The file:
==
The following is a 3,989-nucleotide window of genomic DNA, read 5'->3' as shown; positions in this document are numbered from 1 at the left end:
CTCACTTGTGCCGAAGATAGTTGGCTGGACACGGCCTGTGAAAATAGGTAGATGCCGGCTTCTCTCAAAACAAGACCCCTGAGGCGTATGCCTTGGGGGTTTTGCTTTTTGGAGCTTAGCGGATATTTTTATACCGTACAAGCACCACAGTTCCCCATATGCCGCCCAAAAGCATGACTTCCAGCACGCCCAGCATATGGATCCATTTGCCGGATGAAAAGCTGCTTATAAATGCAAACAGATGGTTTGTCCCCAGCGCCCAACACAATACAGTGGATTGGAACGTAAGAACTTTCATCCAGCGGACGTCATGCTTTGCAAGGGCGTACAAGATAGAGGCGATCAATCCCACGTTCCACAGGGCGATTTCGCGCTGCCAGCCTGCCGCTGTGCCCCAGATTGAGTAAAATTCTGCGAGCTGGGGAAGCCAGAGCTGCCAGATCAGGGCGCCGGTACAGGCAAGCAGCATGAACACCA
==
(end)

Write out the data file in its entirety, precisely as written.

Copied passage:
The following is a 3,989-nucleotide window of genomic DNA, read 5'->3' as shown; positions in this document are numbered from 1 at the left end:
CTCACTTGTGCCGAAGATAGTTGGCTGGACACGGCCTGTGAAAATAGGTAGATGCCGGCTTCTCTCAAAACAAGACCCCTGAGGCGTATGCCTTGGGGGTTTTGCTTTTTGGAGCTTAGCGGATATTTTTATACCGTACAAGCACCACAGTTCCCCATATGCCGCCCAAAAGCATGACTTCCAGCACGCCCAGCATATGGATCCATTTGCCGGATGAAAAGCTGCTTATAAATGCAAACAGATGGTTTGTCCCCAGCGCCCAACACAATACAGTGGATTGGAACGTAAGAACTTTCATCCAGCGGACGTCATGCTTTGCAAGGGCGTACAAGATAGAGGCGATCAATCCCACGTTCCACAGGGCGATTTCGCGCTGCCAGCCTGCCGCTGTGCCCCAGATTGAGTAAAATTCTGCGAGCTGGGGAAGCCAGAGCTGCCAGATCAGGGCGCCGGTACAGGCAAGCAGCATGAACACCA